Following the development of the Witness was fun. Jonathan Blow, a very talented game designer, took over 7 years to make it. When the game finally came out, I thought I had seen enough screenshots and read enough blog posts about the process that actually playing it wasn’t necessary.
But one day it went on sale on Steam and I decided to give it a try, just to see if it would run on my iMac at all.
It did. And I got sucked in immediately. From the first minute, it was clear that this was a game for me.
The world of The Witness is vibrant and beautiful. The visual style is perfect. Just the right amount of geometry and texture to make everything clear. Exquisite lighting. I also found it delightful to hear proper footstep sounds for different kinds of surfaces.
The game is designed so that there’s no need for a tutorial, a guide or other hints that would normally be put in a game. In The Witness, those would look out of place. Everything is seamless. No words, no hand holding. You just start playing.
There are several areas on the island, each with a different type of puzzles. The rules are not written anywhere or shown – for each new type of puzzle you need to experiment a little to see what works. Sometimes you get it wrong. The rules you devised worked for the first puzzle or two but not the next one. Go back and think again – same moves, different reasoning.
Generally, the difficulty goes up for each puzzle type as you progress through the area but it is fine to leave and go elsewhere if you get stuck. I was able to finish some areas without much effort, some others I found devilishly difficult. I guess other players could easily have it the other way around because they see and think differently.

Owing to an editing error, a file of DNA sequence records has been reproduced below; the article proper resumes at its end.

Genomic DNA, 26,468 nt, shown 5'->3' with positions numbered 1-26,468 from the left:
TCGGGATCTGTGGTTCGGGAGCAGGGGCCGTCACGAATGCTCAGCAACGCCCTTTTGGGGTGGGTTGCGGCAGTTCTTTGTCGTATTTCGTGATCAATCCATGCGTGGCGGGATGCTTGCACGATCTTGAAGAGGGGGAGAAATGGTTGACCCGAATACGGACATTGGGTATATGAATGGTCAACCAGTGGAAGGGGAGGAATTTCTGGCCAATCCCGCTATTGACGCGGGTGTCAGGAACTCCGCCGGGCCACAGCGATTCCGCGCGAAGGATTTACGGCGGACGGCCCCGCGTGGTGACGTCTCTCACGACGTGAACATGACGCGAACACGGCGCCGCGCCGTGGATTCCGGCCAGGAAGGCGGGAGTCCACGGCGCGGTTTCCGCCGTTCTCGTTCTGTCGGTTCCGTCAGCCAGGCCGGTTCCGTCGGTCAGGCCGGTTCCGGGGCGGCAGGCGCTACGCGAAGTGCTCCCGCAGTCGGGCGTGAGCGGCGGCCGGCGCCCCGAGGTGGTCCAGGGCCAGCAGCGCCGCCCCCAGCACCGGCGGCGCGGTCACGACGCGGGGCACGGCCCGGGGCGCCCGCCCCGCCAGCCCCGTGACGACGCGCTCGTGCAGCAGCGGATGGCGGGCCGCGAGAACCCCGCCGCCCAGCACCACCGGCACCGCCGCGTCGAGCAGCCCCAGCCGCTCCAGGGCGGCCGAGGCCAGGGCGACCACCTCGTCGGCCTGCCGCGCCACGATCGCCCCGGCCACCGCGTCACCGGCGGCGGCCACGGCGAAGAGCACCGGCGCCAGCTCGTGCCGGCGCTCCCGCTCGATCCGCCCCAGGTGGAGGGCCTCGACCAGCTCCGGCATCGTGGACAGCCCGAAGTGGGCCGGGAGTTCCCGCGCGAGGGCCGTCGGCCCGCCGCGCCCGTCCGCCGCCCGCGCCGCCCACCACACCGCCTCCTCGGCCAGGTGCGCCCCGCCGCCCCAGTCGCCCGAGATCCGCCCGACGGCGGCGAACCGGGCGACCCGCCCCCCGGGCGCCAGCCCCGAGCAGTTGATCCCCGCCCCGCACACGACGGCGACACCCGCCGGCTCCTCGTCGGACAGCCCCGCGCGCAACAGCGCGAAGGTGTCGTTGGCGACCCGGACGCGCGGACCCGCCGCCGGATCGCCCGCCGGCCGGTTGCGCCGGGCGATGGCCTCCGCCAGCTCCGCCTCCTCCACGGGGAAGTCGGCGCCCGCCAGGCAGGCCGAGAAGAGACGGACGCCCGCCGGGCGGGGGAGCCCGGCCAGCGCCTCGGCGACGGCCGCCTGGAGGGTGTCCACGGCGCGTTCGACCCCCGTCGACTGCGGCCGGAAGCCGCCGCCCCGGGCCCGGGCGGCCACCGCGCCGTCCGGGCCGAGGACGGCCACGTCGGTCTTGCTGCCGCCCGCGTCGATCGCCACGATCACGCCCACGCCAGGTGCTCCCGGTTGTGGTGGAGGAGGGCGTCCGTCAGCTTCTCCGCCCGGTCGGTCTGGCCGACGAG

Later in the game there are places where you need to combine several puzzle types. This adds more challenge and also acts as a key/lock mechanism to prevent you from going places where you shouldn’t be able to get yet. Find the place to learn what you need and come back later.
Sometimes, after going through a few increasingly difficult puzzles, I’d stumble on one that just made me laugh. A deliberate joke one can only understand knowing the rules and having seen the previous puzzles. This is a nice reminder that the puzzles have been carefuly crafted – not randomly generated.
Running around the island reminded me of orienteering. A person has been there before me, setting up challenges for me to discover and solve.
I was also reminded of OK Go videos. Sometimes it all seems simple and effortless but when you think about it a lot of work has gone into every detail to make it all work. A true sign of a well crafted piece of art.
I’d love to see a special edition of some sort with developer commentaries in the style of Half-Life 2: walk up to an area, hear a quick clip of Jonathan Blow talking about his intentions and challenges related to that place etc.
★★★★★ / ★★★★★